What then is the solution to mastering your fleshly tendencies? Seek to walk in the Spirit continually!

“But I say, walk by the Spirit, and you will not gratify the desires of the flesh. 17 For the desires of the flesh are against the Spirit, and the desires of the Spirit are against the flesh, for these are opposed to each other, to keep you from doing the things you want to do.” Galatians 5:16-17

4) Be gracious.

It is a big misconception that a person becomes perfect (or close to it) after coming to Christ. Intellectually, we know it’s not possible, but we still expect all Christians to behave like saints all the time.

We don’t expect a Christian to lie.

We don’t expect a Christian to be unkind.

We don’t expect a Christian to manipulate.

We don’t expect a Christian to be abusive.

And on and on ….

However, the process of sanctification is a lifelong process. In a strange way, we expect others to be gracious to us when we offend them, but we are often less willing to be merciful and gracious when we are the recipient of bad or unfair behaviour from our Christian brothers and sisters. (Read The Parable of the Unmerciful Servant in Matthew 18:21-35)

Although I would never recommend becoming a doormat, I believe that we should all strive to become healthier Christians, while at the same time, having a heart and mind to be patient with others as they mature in their faith because other Christians are also on a journey to maturity.

5) God is using the situation to mature you!

Believe it or not, every time you have a conflict, it’s an opportunity for you to become more like Christ. A person can know the Bible inside and out; be in full-time ministry; demonstrate supernatural gifts of the Spirit (you can add more), but if he/she has great difficulty loving people, the person has a lot more maturing to do.

“For the entire law is fulfilled in keeping this one command: “Love your neighbor as yourself.” Galatians 5:14


When you’re in a conflict with another believer, seek the Holy Spirit to find out what God might be saying to you about Himself, yourself, the other person and the Body of Christ. Don’t allow the situation to make you bitter, but allow it to grow your love for God and other Christians. That’s only possible with the help of God.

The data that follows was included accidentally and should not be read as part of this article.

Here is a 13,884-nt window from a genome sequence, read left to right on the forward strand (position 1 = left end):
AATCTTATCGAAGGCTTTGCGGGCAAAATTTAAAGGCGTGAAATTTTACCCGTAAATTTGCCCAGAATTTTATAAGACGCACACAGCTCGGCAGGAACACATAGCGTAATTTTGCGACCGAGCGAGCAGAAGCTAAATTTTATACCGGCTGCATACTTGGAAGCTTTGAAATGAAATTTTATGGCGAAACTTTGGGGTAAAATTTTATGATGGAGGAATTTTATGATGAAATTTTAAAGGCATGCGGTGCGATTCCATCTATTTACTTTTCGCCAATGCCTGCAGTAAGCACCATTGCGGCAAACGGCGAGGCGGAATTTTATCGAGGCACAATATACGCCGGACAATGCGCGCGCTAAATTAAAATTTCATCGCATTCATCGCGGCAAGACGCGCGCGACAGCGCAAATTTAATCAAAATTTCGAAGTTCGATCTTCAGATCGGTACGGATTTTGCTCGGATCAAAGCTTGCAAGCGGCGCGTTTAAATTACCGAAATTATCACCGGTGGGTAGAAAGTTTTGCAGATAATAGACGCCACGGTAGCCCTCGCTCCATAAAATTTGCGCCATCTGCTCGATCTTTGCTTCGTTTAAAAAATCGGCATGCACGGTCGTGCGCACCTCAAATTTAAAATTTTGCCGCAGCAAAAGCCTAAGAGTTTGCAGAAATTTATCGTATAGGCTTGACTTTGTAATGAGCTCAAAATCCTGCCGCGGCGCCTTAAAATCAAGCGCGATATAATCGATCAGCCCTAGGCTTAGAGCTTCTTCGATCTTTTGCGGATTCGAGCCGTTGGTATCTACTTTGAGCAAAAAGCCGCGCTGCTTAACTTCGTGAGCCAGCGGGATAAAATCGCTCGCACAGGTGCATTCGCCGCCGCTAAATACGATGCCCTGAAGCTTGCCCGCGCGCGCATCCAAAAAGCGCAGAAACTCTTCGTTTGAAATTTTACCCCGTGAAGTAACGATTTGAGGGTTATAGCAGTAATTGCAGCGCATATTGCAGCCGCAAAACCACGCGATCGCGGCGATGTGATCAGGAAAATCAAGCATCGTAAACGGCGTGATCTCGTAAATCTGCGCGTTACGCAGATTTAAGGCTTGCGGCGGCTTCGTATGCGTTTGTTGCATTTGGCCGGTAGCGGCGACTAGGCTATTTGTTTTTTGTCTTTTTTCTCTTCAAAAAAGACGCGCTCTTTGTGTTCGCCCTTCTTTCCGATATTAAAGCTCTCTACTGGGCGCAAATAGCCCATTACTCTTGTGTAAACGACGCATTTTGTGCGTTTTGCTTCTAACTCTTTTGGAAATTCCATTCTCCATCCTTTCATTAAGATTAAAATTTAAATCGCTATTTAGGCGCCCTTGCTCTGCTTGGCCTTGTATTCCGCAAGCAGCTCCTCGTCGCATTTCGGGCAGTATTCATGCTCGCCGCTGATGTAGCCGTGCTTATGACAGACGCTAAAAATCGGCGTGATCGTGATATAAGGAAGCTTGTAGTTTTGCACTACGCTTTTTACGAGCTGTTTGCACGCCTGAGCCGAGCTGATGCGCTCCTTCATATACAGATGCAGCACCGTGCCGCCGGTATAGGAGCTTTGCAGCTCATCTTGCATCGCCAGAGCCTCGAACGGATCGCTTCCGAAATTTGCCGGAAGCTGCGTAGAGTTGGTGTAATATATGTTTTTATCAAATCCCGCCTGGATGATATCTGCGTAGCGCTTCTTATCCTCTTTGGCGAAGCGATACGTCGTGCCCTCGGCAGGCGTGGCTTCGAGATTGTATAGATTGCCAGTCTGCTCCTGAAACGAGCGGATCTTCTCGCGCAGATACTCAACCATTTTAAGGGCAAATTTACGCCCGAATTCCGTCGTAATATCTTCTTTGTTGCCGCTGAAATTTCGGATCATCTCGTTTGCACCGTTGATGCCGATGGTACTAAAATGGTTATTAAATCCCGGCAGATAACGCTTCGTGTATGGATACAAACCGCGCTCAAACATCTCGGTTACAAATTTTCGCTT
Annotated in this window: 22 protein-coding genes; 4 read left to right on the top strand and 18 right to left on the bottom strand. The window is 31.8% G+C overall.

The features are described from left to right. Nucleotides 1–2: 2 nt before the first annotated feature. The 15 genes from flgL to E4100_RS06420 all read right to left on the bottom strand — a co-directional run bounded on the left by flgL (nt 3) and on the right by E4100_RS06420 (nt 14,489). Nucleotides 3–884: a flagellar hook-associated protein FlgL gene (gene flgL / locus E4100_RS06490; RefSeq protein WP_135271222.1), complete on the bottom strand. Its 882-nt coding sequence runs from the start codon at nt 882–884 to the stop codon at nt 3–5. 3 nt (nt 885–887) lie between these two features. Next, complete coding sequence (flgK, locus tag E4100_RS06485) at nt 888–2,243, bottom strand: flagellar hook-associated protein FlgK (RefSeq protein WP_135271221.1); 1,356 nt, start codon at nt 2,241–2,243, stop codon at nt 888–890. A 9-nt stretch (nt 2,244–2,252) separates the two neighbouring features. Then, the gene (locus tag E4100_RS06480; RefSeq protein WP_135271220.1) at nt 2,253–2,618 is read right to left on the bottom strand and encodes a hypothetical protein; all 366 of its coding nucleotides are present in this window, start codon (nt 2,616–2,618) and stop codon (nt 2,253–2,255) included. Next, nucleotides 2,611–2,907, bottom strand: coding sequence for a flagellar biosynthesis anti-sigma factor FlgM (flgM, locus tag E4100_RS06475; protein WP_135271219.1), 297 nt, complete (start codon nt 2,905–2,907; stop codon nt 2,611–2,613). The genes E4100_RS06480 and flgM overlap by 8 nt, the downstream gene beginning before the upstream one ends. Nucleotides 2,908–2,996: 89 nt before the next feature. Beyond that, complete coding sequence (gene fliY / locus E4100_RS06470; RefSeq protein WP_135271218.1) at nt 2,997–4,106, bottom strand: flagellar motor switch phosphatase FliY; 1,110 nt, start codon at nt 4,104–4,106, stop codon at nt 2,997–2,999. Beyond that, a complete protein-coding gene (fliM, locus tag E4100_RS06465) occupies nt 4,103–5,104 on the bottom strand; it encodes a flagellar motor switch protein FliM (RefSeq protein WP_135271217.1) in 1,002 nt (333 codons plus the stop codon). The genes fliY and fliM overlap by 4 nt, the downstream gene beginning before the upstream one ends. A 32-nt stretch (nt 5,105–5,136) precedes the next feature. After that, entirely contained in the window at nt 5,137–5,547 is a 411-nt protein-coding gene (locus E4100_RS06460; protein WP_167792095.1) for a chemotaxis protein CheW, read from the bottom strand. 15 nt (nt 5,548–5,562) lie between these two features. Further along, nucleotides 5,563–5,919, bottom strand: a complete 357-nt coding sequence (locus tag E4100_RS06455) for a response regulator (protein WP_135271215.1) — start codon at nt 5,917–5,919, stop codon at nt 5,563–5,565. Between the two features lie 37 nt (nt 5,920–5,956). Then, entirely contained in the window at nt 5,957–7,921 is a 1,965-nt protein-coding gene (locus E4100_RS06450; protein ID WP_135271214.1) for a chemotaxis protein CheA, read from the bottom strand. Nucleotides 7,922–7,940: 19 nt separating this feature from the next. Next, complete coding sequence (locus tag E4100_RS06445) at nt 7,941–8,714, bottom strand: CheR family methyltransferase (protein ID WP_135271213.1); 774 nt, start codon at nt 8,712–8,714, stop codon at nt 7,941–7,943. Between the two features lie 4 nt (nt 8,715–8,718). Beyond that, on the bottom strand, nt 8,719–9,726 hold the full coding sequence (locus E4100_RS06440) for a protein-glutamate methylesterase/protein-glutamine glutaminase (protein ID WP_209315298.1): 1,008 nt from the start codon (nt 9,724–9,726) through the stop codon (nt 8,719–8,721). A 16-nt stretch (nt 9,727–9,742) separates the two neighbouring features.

At this time, God might be simply asking you to lift the brother or sister in prayer or He might be leading you to talk to the person. Seek Him for direction for each step of the journey. But reconciliation is the way forward.

“By this all people will know that you are my disciples, if you have love for one another.” John 13:35 ESV

Instead of saying, “Woe unto me” when you’re hurt. I challenge you to seek God and find out how He wants to use the situation to mature you.

To recap,

Here are 5 tips to deal with Christians who hurt you:

  • Acknowledge the wrong done.
  • Forgive the person.
  • Determine your part in the conflict.
  • Be gracious.
  • God is using the situation to mature you!

Thanks for stopping by!


With love & laughter,

Kimberly Garth

Other Helpful Resources:

8 Tips to Become Better and NOT Bitter After Heartbreak 

9 Powerful Prayers Every Single Woman Should Pray

6 Reasons Why God Has You Waiting This Long (YouTube Video)

Single & Disappointed | 5 Helpful Tips to Deal with It (YouTube Video)


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Recommended Books:

Emotionally Healthy Spirituality: It’s Impossible to Be Spiritually Mature, While Remaining Emotionally Immature by Peter Scazzero

Brokenness, Surrender, Holiness: A Revive Our Hearts Trilogy

Ordering Your Private World by Gordon MacDonald

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Ever feel like you don’t know what a godly man is looking for in a wife? Our Irresistible Godly Woman Checklist will give you clear insights so you can stop guessing and start preparing … while reaching your full potential as a single Christian woman.